Hazell Dean

Once described as "the Angela Rippon of hi-NRG", Hazell Dean emerged from the ashes of the Hazell Dean Orchestra in the late seventies, scoring her debut Top 75 hit in February 1984 with "Evergreen/Jealous Love". She was a mop-haired chicken-in-a-basket Donna Summer who rode the SAW bandwagon, albeit with none of their good songs.

A triumph of perserverance over greatness. In the days before it took more than a few flop records to be dropped, Hazell had hits at various times throughout the mid-late eighties with songs like "Searchin'", "Who's Leaving Who" and "Message to Michael". She was the first SAW artist to make the Top 10 with her hit "Whatever I Do, Wherever I Go".

Hazell jumped the sinking ship of SAW in 1991 and began a succession of bad career moves, starting with calling her third album "The Best of Hazell Dean" and then putting 11 new songs on it. From then on, she pulled every dirty trick in the book to clamber back aboard Success Express, including "Searchin' 97", a wretched re-recorded Greatest Hits and "Knowing Her, Hazel Sings Abba".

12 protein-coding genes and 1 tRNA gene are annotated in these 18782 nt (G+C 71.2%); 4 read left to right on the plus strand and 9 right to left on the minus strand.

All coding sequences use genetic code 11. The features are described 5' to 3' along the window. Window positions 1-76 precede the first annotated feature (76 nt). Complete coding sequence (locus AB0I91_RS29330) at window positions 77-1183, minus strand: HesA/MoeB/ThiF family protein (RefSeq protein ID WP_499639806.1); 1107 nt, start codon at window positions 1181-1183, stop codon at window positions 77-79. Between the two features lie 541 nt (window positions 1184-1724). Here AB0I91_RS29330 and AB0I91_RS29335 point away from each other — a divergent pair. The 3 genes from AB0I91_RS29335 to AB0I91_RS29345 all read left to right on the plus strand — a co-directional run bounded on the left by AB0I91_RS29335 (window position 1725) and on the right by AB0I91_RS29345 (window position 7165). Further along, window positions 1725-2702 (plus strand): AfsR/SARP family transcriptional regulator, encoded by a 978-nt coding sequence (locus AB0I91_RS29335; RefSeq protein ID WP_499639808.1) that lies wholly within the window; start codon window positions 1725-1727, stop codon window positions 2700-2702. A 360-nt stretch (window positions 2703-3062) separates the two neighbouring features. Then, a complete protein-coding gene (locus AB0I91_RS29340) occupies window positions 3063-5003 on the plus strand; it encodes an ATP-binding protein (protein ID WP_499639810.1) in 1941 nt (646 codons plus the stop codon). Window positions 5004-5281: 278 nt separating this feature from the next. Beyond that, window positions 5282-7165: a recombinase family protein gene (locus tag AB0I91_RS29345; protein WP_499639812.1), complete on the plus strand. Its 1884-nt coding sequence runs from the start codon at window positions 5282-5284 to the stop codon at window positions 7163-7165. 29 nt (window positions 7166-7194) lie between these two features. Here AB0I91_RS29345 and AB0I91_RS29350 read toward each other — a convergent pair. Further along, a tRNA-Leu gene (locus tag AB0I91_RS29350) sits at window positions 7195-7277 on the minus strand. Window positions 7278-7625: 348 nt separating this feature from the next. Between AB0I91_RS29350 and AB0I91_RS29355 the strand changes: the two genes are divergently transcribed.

The trouble was, Hazell just wasn't very interesting. One can't help but unkindly think that standards of glamour in pop have gone up since Dean's heyday, and her position in the SAW queue (just behind Big Fun and Boy Crazy) saw her given Kylie rejects like "Turn It Into Love". The result of all this is a Greatest Hits of death, laden with long remixes and a tracklisting that means you don't get to a song you know until 47 minutes in.

As well as being a staple of a million cheap eighties themed CD and videos, Hazell Dean's Greatest Hits is freely available from Amazon Marketplace for just nine pence second hand. Her cover of "Livin' on a Prayer" is, however, quite rare.

Still in the gutter, alas. After spilling the blood of Bon Jovi's "Livin' On A Prayer", she recorded a version of "Sister's Are Doin' It For Themselves" with popular American singer Marina. She trawls the gay clubs like a whore and to date was last seen performing at Edinburgh Corn Exchange in 2004.